• Since MSTIs in every region are independent, any change affecting MSTI in one region will not affect MSTIs in other regions. This is a direct result of the fact that M-Record information is not exchanged between the regions. However, the CIST recalculations affect every region and might be slow converging.


  • MST is backward compatible with 802.1D and 802.1W.
  • Behaves like inter-region MST.
  • CST Root must be within MSTP domain:
    • Either IST BPDU must be superior for all the VLANS
    • Either IST BPDU is inferior for VLAN 1 and identical or inferior of PVST+ BPDU from all other VLANs
  • MST-PVST+: replicate all IST BPDUs to PVST+ BPDUs for all active VLANs. VLAN 1 info in the opposite direction.


  • spanning tree guard root: recovers automatically if undesired BPDUs are not received MaxAge-MessageAge or 3xHello interval for RSTP
  • spanning tree bpdufilter default: applies on EdgePorts. 1 immediate BPDU and 10 more each hello interval are sent. If no BPDUs received – ceaase sending.
  • spanning tree bpdufilter enable: Interface command. Cease sending & receiving BPDUs unconditionally.
  • Global BPDU Guard supersedes Global BPDU filter. While port-level – vice verca
  • Bridge Assurance must be enabled on both sides. BPDUs as Hellos (even for blocking). BA-inconsistient blocking state.



  • Helper for STP
  • Special frames sent to well-known MAC address 01:00:0C:CC:CC:CC
  • If no echo frame with our ID has been seen from the peer for a certain amount of time, the port is suspected to be unidirectional.
  • In Normal mode, if the physical state of port (as reported by Layer 1) is still up, UDLD marks this port as Undetermined, but does NOT shut down or disable the port, which continues to operate under it’s current STP status.
  • If UDLD is set to Agressive mode, once the switch loses it’s neighbor it actively tries to re-establish the relationship by sending a UDLD frame 8 times every 1 second. If the neighbor does not respond after that, port is considered to be unidirectional and brought to Errdisable state.
  • UDLD Aggressive will only brings link to errdisable state when it detects Bidirectional to Unidirectional state transition. This prevents link from becoming errdisabled when you configure Aggressive mode just on one side. The UDLD state of such link will be Unknown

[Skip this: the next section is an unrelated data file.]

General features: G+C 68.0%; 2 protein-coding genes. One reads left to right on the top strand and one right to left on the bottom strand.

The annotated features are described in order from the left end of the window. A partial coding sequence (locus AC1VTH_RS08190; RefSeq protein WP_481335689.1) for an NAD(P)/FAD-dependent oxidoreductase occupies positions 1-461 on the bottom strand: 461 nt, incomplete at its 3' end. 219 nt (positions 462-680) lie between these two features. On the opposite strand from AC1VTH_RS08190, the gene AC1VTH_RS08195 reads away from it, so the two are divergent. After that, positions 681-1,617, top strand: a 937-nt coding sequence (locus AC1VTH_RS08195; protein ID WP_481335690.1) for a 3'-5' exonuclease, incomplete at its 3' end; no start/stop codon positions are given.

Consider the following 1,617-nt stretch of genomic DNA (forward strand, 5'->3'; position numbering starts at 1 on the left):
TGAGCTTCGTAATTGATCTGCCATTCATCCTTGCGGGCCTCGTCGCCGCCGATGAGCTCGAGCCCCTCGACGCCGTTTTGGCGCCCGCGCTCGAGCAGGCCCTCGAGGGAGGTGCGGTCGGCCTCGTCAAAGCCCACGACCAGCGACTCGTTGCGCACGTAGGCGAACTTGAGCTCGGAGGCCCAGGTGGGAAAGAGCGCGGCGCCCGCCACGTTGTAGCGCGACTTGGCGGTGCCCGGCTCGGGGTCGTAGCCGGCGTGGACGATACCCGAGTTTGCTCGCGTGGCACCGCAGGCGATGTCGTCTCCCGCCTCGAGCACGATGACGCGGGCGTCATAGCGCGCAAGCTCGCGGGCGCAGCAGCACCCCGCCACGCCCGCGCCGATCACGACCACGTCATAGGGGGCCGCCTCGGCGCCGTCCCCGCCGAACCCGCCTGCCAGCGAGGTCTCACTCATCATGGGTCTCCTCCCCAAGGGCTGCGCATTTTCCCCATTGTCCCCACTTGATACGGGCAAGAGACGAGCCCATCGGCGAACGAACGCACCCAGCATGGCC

Private Vlans

  • Promiscuous (“P”) port: Usually connects to a router. This port type is allowed to send and receive L2 frames from any other port on the VLAN
  • Isolated (“I”) port: This type of port is only allowed to communicate with “P”-ports . i.e., they are “stub” port. You commonly see these ports connecting to hosts.
  • Community (“C”) port: Community ports are allowed to talk to their buddies, sharing the same community (group) and to .P.-ports.
  • The Primary VLAN delivers frames downstream from the router (promisc port) to all mapped hosts.
  • The Isolated VLAN transports frames from the stub hosts upstream to the router
  • The Community VLANs allow bi-directional frame exchange withing a single group, in addition to forwarding frames upstream towards “P”-ports.
  • Ethernet MAC address learning and forwarding procedure remain the same, as well as broadcast/multicast flooding procedure within boundaries of primary/secondary VLANs.
Switch# configure terminal
 Switch(config)# vlan 20
 Switch(config-vlan)# private-vlan primary
 Switch(config-vlan)# exit
 Switch(config)# vlan 501
 Switch(config-vlan)# private-vlan isolated
 Switch(config-vlan)# exit
 Switch(config)# vlan 502
 Switch(config-vlan)# private-vlan community
 Switch(config-vlan)# exit
 Switch(config)# vlan 503
 Switch(config-vlan)# private-vlan community
 Switch(config-vlan)# exit
 Switch(config)# vlan 20
 Switch(config-vlan)# private-vlan association 501-503
 Switch(config-vlan)# end
 Switch(config)# show vlan private vlan
 Primary Secondary Type Ports
 ------- --------- ----------------- ------------------------------------------
 20 501 isolated
 20 502 community
 20 503 community
 20 504 non-operational
Switch# configure terminal
 Switch(config)# interface gigatibethernet0/22
 Switch(config-if)# switchport mode private-vlan host
 Switch(config-if)# switchport private-vlan host-association 20 501
 Switch(config-if)# end
Switch# configure terminal
 Switch(config)# interface gigatibethernet0/2
 Switch(config-if)# switchport mode private-vlan promiscuous
 Switch(config-if)# switchport private-vlan mapping 20 add 501-503
 Switch(config-if)# end


Member ports must have same values for:

  • Speed & duplex
  • trunking/access mode, DTP mode
  • same access VLAN
  • same trunk type, allowed & native vlans
  • same STP cost per VLAN
  • no SPAN configured

Switch shuts down all physical ports when no interface port-channel [n] to avoid loop.
spanning-tree etherchannel guard misconfig for the same purposes (BPDUs received via both ports).
PAGP: 8 links max; 01:00 :0c:cc:cc:cc
LACP: 16 links max, 8 active max, 8 standby; 01:80:C2:00:00:02
channel-protocol: interface command. refuse any modes keywords other than configured under this command



MCAST MAC: 0100.0ccc.cccc
Timers: 60 sec, 180 sec


MCAST MAC: 01:80:c2:00:00:0e, or 01:80:c2:00:00:03, or 01:80:c2:00:00:00
EtherType: 0x88CC
Timers: 30 sec, 120 sec
-Port description TLV
-System name TLV
-System description TLV
-System capabilities TLV
-Management address TLV